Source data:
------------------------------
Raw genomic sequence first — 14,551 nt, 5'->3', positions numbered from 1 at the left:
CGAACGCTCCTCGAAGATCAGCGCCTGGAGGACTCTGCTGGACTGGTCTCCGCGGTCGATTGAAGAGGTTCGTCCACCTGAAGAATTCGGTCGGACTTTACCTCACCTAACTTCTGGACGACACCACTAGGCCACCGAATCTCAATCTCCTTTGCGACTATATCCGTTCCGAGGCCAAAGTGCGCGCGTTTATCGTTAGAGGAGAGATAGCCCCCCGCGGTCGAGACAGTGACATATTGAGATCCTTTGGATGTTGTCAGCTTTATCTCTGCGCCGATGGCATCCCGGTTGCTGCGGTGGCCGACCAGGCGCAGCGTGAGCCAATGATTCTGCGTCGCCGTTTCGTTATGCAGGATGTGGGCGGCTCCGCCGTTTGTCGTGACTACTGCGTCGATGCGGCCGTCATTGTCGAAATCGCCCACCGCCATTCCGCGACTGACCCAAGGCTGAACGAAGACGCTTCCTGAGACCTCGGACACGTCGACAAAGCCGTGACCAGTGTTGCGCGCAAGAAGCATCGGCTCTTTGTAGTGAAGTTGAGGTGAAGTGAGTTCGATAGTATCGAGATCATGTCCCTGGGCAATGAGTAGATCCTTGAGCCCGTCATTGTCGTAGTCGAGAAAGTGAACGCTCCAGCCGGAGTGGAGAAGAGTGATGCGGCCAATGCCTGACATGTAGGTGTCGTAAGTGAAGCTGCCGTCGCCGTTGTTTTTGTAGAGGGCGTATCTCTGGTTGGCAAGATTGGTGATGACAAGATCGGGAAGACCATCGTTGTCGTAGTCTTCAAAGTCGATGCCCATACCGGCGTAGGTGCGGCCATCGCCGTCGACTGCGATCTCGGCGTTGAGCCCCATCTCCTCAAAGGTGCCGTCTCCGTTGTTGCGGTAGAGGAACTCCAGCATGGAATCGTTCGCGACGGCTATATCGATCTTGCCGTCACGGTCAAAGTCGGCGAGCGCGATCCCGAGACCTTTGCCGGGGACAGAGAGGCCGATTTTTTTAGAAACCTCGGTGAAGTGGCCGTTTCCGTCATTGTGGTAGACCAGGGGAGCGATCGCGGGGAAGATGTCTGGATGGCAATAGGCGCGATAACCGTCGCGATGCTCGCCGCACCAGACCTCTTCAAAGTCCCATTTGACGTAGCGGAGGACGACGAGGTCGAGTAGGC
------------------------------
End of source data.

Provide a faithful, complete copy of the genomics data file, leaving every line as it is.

Raw genomic sequence first — 14,551 nt, 5'->3', positions numbered from 1 at the left:
CGAACGCTCCTCGAAGATCAGCGCCTGGAGGACTCTGCTGGACTGGTCTCCGCGGTCGATTGAAGAGGTTCGTCCACCTGAAGAATTCGGTCGGACTTTACCTCACCTAACTTCTGGACGACACCACTAGGCCACCGAATCTCAATCTCCTTTGCGACTATATCCGTTCCGAGGCCAAAGTGCGCGCGTTTATCGTTAGAGGAGAGATAGCCCCCCGCGGTCGAGACAGTGACATATTGAGATCCTTTGGATGTTGTCAGCTTTATCTCTGCGCCGATGGCATCCCGGTTGCTGCGGTGGCCGACCAGGCGCAGCGTGAGCCAATGATTCTGCGTCGCCGTTTCGTTATGCAGGATGTGGGCGGCTCCGCCGTTTGTCGTGACTACTGCGTCGATGCGGCCGTCATTGTCGAAATCGCCCACCGCCATTCCGCGACTGACCCAAGGCTGAACGAAGACGCTTCCTGAGACCTCGGACACGTCGACAAAGCCGTGACCAGTGTTGCGCGCAAGAAGCATCGGCTCTTTGTAGTGAAGTTGAGGTGAAGTGAGTTCGATAGTATCGAGATCATGTCCCTGGGCAATGAGTAGATCCTTGAGCCCGTCATTGTCGTAGTCGAGAAAGTGAACGCTCCAGCCGGAGTGGAGAAGAGTGATGCGGCCAATGCCTGACATGTAGGTGTCGTAAGTGAAGCTGCCGTCGCCGTTGTTTTTGTAGAGGGCGTATCTCTGGTTGGCAAGATTGGTGATGACAAGATCGGGAAGACCATCGTTGTCGTAGTCTTCAAAGTCGATGCCCATACCGGCGTAGGTGCGGCCATCGCCGTCGACTGCGATCTCGGCGTTGAGCCCCATCTCCTCAAAGGTGCCGTCTCCGTTGTTGCGGTAGAGGAACTCCAGCATGGAATCGTTCGCGACGGCTATATCGATCTTGCCGTCACGGTCAAAGTCGGCGAGCGCGATCCCGAGACCTTTGCCGGGGACAGAGAGGCCGATTTTTTTAGAAACCTCGGTGAAGTGGCCGTTTCCGTCATTGTGGTAGACCAGGGGAGCGATCGCGGGGAAGATGTCTGGATGGCAATAGGCGCGATAACCGTCGCGATGCTCGCCGCACCAGACCTCTTCAAAGTCCCATTTGACGTAGCGGAGGACGACGAGGTCGAGTAGGC